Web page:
Mary Cheney responds to sister Liz admitting she was wrong on gay marriage

Congress Cheney (ASSOCIATED PRESS)

Mary Cheney has said she’s “proud” of her sister, Representative Liz Cheney, for admitting she had been wrong to oppose same-sex marriage in the past.

On Sunday, Liz Cheney told an interviewer on CBS News’ 60 Minutes that she’d changed her mind about the issue, adding she had been “wrong.”

She also revealed that she and her sister, Mary, who has been married to wife Heather Poe since 2012, had healed their rift over her former stance.

Mary Cheney wrote on Facebook: “I love my sister very much and am so proud of her. It took a ton of courage to admit that she was wrong back in 2013 when she opposed marriage equality.” She added: “That is something few politicians would ever do. I have nothing but respect and admiration for the strength of character she continues to show on a daily basis.”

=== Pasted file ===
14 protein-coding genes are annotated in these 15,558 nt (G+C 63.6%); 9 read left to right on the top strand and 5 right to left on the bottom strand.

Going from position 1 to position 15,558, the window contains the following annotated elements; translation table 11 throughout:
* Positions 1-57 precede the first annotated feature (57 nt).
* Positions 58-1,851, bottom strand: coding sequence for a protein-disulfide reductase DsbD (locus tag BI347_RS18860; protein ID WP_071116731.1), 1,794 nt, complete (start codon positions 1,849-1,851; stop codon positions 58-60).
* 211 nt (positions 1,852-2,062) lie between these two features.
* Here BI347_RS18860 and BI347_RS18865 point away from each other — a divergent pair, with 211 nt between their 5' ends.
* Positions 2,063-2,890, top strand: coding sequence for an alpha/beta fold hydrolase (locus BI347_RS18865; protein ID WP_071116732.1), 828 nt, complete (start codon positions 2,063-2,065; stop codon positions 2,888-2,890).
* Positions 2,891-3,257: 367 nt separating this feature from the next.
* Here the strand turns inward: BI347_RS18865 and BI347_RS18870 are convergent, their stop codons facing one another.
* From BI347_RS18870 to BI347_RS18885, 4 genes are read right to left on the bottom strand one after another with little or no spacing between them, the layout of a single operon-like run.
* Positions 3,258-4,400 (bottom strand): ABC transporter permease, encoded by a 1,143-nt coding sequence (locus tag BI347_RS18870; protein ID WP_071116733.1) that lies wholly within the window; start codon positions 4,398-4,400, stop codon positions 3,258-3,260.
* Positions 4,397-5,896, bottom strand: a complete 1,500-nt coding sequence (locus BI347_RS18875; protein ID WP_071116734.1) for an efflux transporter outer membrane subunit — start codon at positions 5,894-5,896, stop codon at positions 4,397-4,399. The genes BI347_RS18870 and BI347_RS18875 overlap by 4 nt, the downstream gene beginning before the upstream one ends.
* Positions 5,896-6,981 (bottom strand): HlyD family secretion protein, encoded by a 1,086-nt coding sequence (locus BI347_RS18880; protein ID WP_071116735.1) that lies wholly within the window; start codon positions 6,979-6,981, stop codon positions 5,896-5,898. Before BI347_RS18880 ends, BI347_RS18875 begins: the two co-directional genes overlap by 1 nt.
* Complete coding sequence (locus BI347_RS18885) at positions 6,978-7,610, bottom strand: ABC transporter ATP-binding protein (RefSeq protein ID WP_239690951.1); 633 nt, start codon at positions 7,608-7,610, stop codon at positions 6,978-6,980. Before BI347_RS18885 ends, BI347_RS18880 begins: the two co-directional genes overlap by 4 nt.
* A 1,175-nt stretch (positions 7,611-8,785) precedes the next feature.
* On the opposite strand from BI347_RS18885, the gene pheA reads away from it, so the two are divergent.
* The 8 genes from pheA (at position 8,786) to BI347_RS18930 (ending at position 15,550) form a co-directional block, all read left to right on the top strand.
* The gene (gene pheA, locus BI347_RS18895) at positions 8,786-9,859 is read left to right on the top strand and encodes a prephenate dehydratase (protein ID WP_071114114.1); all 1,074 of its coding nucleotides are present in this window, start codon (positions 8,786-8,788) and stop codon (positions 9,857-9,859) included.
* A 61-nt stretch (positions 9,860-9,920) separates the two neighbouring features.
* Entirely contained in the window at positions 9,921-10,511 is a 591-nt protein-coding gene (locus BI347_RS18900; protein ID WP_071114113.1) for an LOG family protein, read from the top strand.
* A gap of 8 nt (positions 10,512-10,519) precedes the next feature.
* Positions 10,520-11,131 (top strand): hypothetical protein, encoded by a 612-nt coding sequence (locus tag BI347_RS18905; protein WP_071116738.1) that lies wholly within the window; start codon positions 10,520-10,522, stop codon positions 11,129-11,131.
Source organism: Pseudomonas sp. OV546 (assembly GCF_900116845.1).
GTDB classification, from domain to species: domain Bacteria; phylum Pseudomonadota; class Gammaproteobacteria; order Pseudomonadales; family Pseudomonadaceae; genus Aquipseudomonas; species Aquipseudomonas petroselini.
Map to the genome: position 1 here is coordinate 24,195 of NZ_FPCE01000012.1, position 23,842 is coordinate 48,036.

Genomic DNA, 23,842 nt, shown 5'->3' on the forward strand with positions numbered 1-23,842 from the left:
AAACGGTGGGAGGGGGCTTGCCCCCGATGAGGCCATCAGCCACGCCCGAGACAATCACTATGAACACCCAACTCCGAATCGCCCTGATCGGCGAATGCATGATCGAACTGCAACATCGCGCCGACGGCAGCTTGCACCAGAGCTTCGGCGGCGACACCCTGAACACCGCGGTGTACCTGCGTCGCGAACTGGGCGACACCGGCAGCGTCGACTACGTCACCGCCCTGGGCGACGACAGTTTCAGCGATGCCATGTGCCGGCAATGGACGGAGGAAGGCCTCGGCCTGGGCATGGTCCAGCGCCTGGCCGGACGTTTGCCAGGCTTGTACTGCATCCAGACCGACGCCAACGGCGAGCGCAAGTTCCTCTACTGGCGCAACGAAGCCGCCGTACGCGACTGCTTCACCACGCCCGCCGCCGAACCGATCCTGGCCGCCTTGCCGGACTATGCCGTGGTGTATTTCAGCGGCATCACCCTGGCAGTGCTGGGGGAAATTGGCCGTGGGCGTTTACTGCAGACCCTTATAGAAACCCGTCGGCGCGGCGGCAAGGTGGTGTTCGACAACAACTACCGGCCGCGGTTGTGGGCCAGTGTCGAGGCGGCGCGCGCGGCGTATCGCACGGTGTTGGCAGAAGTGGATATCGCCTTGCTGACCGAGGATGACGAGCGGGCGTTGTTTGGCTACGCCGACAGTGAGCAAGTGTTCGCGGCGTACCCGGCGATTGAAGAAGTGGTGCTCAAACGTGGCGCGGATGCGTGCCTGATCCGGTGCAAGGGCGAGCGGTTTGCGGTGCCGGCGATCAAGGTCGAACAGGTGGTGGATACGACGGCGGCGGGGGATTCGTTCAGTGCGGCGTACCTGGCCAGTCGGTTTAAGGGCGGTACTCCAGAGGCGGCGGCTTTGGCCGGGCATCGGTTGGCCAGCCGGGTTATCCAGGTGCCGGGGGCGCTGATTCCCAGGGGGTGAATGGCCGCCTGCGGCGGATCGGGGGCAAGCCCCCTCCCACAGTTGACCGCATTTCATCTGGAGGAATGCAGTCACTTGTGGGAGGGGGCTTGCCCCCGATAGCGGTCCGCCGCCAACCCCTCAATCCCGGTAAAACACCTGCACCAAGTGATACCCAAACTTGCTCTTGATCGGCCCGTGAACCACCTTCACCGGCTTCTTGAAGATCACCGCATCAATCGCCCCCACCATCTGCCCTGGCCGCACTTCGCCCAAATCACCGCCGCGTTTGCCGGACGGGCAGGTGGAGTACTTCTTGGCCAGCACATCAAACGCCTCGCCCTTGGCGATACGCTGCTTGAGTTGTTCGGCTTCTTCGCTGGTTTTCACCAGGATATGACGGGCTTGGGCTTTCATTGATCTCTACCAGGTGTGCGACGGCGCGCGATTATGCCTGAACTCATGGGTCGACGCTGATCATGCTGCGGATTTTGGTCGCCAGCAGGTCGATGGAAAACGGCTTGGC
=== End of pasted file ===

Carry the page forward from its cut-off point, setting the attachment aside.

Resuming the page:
Mary Cheney seemingly couldn’t help but jokingly add: “And as her sister – I have one more thing that I just have to say... I told you so.”

The issue of same-sex marriage famously caused a family feud among the Cheneys. Liz Cheney split with her family in 2013 by opposing gay marriage ahead of a failed Senate bid. Her father, former Vice President Dick Cheney, voiced his support for same-sex marriage in 2009.

Liz Cheney’s objections caused a falling out with her sister. Mary Cheney’s spouse, Heather Poe, wrote on Facebook at the time that Liz Cheney’s position was offensive adding: “I always thought freedom meant freedom for EVERYONE.”

In Sunday’s interview, Liz Cheney said her opposition to gay marriage was a mistake.

“I was wrong. I was wrong,” she said. “It’s a very personal issue — and very personal for my family. I believe that my dad was right. And my sister and I have had that conversation ... Freedom means freedom for everybody.”

Read More

Stunning sunrise captured over St Mary’s Lighthouse, Whitley Bay

EXPLAINER: What's behind all the drama in Congress?

White House defends Biden saying Indian media is ‘better behaved’ than US